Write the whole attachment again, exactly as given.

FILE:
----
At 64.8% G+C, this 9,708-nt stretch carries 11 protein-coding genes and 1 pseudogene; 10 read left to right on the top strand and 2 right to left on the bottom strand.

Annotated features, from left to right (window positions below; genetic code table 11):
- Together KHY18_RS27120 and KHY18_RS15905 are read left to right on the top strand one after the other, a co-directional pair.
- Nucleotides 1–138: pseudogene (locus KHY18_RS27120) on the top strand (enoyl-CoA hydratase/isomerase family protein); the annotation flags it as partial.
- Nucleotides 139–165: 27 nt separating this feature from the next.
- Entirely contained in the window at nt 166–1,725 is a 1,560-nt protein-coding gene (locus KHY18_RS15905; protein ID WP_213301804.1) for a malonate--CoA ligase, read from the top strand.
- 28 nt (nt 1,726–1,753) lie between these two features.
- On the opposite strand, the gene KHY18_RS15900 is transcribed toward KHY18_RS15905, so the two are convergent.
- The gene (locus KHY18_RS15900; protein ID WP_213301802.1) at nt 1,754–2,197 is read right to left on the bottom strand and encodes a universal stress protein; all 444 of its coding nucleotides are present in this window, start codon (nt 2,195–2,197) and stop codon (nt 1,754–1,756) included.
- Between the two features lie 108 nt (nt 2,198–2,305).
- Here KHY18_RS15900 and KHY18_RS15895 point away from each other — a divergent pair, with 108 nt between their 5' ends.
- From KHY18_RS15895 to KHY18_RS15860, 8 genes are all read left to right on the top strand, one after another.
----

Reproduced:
At 64.8% G+C, this 9,708-nt stretch carries 11 protein-coding genes and 1 pseudogene; 10 read left to right on the top strand and 2 right to left on the bottom strand.

Annotated features, from left to right (window positions below; genetic code table 11):
- Together KHY18_RS27120 and KHY18_RS15905 are read left to right on the top strand one after the other, a co-directional pair.
- Nucleotides 1–138: pseudogene (locus KHY18_RS27120) on the top strand (enoyl-CoA hydratase/isomerase family protein); the annotation flags it as partial.
- Nucleotides 139–165: 27 nt separating this feature from the next.
- Entirely contained in the window at nt 166–1,725 is a 1,560-nt protein-coding gene (locus KHY18_RS15905; protein ID WP_213301804.1) for a malonate--CoA ligase, read from the top strand.
- 28 nt (nt 1,726–1,753) lie between these two features.
- On the opposite strand, the gene KHY18_RS15900 is transcribed toward KHY18_RS15905, so the two are convergent.
- The gene (locus KHY18_RS15900; protein ID WP_213301802.1) at nt 1,754–2,197 is read right to left on the bottom strand and encodes a universal stress protein; all 444 of its coding nucleotides are present in this window, start codon (nt 2,195–2,197) and stop codon (nt 1,754–1,756) included.
- Between the two features lie 108 nt (nt 2,198–2,305).
- Here KHY18_RS15900 and KHY18_RS15895 point away from each other — a divergent pair, with 108 nt between their 5' ends.
- From KHY18_RS15895 to KHY18_RS15860, 8 genes are all read left to right on the top strand, one after another.